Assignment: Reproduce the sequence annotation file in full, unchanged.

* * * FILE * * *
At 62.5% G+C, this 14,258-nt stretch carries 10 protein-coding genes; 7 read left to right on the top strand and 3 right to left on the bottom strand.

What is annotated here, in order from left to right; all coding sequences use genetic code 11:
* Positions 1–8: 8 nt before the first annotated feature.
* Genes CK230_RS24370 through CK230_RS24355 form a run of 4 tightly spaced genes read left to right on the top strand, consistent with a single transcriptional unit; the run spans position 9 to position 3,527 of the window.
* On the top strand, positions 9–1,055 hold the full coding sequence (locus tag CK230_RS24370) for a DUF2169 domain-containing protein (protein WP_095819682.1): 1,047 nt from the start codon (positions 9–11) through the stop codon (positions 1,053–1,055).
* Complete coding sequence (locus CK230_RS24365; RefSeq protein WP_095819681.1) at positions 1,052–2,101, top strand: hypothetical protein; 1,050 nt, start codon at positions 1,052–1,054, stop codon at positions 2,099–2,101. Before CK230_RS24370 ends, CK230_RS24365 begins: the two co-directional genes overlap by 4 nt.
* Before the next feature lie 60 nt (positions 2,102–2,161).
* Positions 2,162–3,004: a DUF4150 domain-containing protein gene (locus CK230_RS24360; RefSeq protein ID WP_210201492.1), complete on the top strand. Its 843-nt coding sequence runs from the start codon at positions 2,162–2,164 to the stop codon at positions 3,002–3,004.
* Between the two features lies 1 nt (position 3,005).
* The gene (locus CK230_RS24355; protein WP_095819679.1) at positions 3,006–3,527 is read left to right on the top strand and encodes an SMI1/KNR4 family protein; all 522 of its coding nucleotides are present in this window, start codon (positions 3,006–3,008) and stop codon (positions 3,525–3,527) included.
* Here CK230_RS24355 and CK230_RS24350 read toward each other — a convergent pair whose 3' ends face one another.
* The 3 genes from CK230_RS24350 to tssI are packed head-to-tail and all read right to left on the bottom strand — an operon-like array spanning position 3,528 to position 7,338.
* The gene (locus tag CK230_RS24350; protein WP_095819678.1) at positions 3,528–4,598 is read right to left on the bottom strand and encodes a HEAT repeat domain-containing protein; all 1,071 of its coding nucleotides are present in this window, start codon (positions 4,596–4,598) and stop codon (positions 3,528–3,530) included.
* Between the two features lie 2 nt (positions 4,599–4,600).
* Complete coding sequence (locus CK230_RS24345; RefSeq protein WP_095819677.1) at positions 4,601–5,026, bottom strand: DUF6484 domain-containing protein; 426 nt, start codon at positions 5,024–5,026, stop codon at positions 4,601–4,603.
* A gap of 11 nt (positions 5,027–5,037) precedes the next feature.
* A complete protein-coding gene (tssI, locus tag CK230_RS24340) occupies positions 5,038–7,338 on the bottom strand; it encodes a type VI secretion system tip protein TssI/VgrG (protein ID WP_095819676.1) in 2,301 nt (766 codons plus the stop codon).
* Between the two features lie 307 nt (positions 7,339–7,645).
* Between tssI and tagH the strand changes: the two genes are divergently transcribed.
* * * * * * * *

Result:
At 62.5% G+C, this 14,258-nt stretch carries 10 protein-coding genes; 7 read left to right on the top strand and 3 right to left on the bottom strand.

What is annotated here, in order from left to right; all coding sequences use genetic code 11:
* Positions 1–8: 8 nt before the first annotated feature.
* Genes CK230_RS24370 through CK230_RS24355 form a run of 4 tightly spaced genes read left to right on the top strand, consistent with a single transcriptional unit; the run spans position 9 to position 3,527 of the window.
* On the top strand, positions 9–1,055 hold the full coding sequence (locus tag CK230_RS24370) for a DUF2169 domain-containing protein (protein WP_095819682.1): 1,047 nt from the start codon (positions 9–11) through the stop codon (positions 1,053–1,055).
* Complete coding sequence (locus CK230_RS24365; RefSeq protein WP_095819681.1) at positions 1,052–2,101, top strand: hypothetical protein; 1,050 nt, start codon at positions 1,052–1,054, stop codon at positions 2,099–2,101. Before CK230_RS24370 ends, CK230_RS24365 begins: the two co-directional genes overlap by 4 nt.
* Before the next feature lie 60 nt (positions 2,102–2,161).
* Positions 2,162–3,004: a DUF4150 domain-containing protein gene (locus CK230_RS24360; RefSeq protein ID WP_210201492.1), complete on the top strand. Its 843-nt coding sequence runs from the start codon at positions 2,162–2,164 to the stop codon at positions 3,002–3,004.
* Between the two features lies 1 nt (position 3,005).
* The gene (locus CK230_RS24355; protein WP_095819679.1) at positions 3,006–3,527 is read left to right on the top strand and encodes an SMI1/KNR4 family protein; all 522 of its coding nucleotides are present in this window, start codon (positions 3,006–3,008) and stop codon (positions 3,525–3,527) included.
* Here CK230_RS24355 and CK230_RS24350 read toward each other — a convergent pair whose 3' ends face one another.
* The 3 genes from CK230_RS24350 to tssI are packed head-to-tail and all read right to left on the bottom strand — an operon-like array spanning position 3,528 to position 7,338.
* The gene (locus tag CK230_RS24350; protein WP_095819678.1) at positions 3,528–4,598 is read right to left on the bottom strand and encodes a HEAT repeat domain-containing protein; all 1,071 of its coding nucleotides are present in this window, start codon (positions 4,596–4,598) and stop codon (positions 3,528–3,530) included.
* Between the two features lie 2 nt (positions 4,599–4,600).
* Complete coding sequence (locus CK230_RS24345; RefSeq protein WP_095819677.1) at positions 4,601–5,026, bottom strand: DUF6484 domain-containing protein; 426 nt, start codon at positions 5,024–5,026, stop codon at positions 4,601–4,603.
* A gap of 11 nt (positions 5,027–5,037) precedes the next feature.
* A complete protein-coding gene (tssI, locus tag CK230_RS24340) occupies positions 5,038–7,338 on the bottom strand; it encodes a type VI secretion system tip protein TssI/VgrG (protein ID WP_095819676.1) in 2,301 nt (766 codons plus the stop codon).
* Between the two features lie 307 nt (positions 7,339–7,645).
* Between tssI and tagH the strand changes: the two genes are divergently transcribed.